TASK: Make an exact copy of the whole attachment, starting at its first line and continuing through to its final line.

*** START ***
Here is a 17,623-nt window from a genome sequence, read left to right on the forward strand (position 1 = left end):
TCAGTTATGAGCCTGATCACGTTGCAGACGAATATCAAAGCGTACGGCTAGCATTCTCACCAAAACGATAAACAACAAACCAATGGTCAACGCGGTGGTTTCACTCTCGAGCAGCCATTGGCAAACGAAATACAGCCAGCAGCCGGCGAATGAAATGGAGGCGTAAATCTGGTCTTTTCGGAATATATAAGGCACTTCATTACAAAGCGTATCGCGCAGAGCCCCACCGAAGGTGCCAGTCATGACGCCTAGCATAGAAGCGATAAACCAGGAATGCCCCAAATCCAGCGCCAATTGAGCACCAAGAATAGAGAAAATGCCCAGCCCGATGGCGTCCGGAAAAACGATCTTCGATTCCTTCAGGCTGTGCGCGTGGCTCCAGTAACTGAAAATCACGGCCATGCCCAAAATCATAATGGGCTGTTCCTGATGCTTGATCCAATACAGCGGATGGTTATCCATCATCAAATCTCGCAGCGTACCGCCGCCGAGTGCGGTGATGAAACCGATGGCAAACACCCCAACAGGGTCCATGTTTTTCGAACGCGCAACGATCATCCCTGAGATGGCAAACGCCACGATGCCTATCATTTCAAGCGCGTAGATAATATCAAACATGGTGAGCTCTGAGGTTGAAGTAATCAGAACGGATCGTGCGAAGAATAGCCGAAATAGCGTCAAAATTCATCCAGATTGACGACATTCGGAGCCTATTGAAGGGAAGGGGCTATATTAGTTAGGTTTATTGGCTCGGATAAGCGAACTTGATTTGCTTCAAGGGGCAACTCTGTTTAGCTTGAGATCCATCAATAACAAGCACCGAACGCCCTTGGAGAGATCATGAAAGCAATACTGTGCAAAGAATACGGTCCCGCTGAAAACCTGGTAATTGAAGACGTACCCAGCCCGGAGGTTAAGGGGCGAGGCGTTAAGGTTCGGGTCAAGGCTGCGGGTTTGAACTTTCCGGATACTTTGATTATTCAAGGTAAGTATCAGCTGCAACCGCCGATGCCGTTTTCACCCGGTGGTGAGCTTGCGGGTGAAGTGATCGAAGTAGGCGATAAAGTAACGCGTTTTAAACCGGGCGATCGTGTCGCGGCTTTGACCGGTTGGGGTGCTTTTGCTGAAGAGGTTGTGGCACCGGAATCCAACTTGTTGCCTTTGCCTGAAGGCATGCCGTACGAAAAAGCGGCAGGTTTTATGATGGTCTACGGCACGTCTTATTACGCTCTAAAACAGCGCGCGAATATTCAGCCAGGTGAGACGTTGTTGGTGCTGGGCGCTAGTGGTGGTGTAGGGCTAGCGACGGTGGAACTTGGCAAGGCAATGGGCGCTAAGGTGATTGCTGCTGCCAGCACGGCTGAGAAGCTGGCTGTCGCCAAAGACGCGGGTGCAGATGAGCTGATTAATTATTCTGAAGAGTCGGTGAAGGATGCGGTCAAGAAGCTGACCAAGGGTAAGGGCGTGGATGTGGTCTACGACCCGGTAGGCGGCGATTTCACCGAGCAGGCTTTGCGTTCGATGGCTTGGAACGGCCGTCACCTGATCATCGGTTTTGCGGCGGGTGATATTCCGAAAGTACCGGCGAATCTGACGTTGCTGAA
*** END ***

Here is a 17,623-nt window from a genome sequence, read left to right on the forward strand (position 1 = left end):
TCAGTTATGAGCCTGATCACGTTGCAGACGAATATCAAAGCGTACGGCTAGCATTCTCACCAAAACGATAAACAACAAACCAATGGTCAACGCGGTGGTTTCACTCTCGAGCAGCCATTGGCAAACGAAATACAGCCAGCAGCCGGCGAATGAAATGGAGGCGTAAATCTGGTCTTTTCGGAATATATAAGGCACTTCATTACAAAGCGTATCGCGCAGAGCCCCACCGAAGGTGCCAGTCATGACGCCTAGCATAGAAGCGATAAACCAGGAATGCCCCAAATCCAGCGCCAATTGAGCACCAAGAATAGAGAAAATGCCCAGCCCGATGGCGTCCGGAAAAACGATCTTCGATTCCTTCAGGCTGTGCGCGTGGCTCCAGTAACTGAAAATCACGGCCATGCCCAAAATCATAATGGGCTGTTCCTGATGCTTGATCCAATACAGCGGATGGTTATCCATCATCAAATCTCGCAGCGTACCGCCGCCGAGTGCGGTGATGAAACCGATGGCAAACACCCCAACAGGGTCCATGTTTTTCGAACGCGCAACGATCATCCCTGAGATGGCAAACGCCACGATGCCTATCATTTCAAGCGCGTAGATAATATCAAACATGGTGAGCTCTGAGGTTGAAGTAATCAGAACGGATCGTGCGAAGAATAGCCGAAATAGCGTCAAAATTCATCCAGATTGACGACATTCGGAGCCTATTGAAGGGAAGGGGCTATATTAGTTAGGTTTATTGGCTCGGATAAGCGAACTTGATTTGCTTCAAGGGGCAACTCTGTTTAGCTTGAGATCCATCAATAACAAGCACCGAACGCCCTTGGAGAGATCATGAAAGCAATACTGTGCAAAGAATACGGTCCCGCTGAAAACCTGGTAATTGAAGACGTACCCAGCCCGGAGGTTAAGGGGCGAGGCGTTAAGGTTCGGGTCAAGGCTGCGGGTTTGAACTTTCCGGATACTTTGATTATTCAAGGTAAGTATCAGCTGCAACCGCCGATGCCGTTTTCACCCGGTGGTGAGCTTGCGGGTGAAGTGATCGAAGTAGGCGATAAAGTAACGCGTTTTAAACCGGGCGATCGTGTCGCGGCTTTGACCGGTTGGGGTGCTTTTGCTGAAGAGGTTGTGGCACCGGAATCCAACTTGTTGCCTTTGCCTGAAGGCATGCCGTACGAAAAAGCGGCAGGTTTTATGATGGTCTACGGCACGTCTTATTACGCTCTAAAACAGCGCGCGAATATTCAGCCAGGTGAGACGTTGTTGGTGCTGGGCGCTAGTGGTGGTGTAGGGCTAGCGACGGTGGAACTTGGCAAGGCAATGGGCGCTAAGGTGATTGCTGCTGCCAGCACGGCTGAGAAGCTGGCTGTCGCCAAAGACGCGGGTGCAGATGAGCTGATTAATTATTCTGAAGAGTCGGTGAAGGATGCGGTCAAGAAGCTGACCAAGGGTAAGGGCGTGGATGTGGTCTACGACCCGGTAGGCGGCGATTTCACCGAGCAGGCTTTGCGTTCGATGGCTTGGAACGGCCGTCACCTGATCATCGGTTTTGCGGCGGGTGATATTCCGAAAGTACCGGCGAATCTGACGTTGCTGAA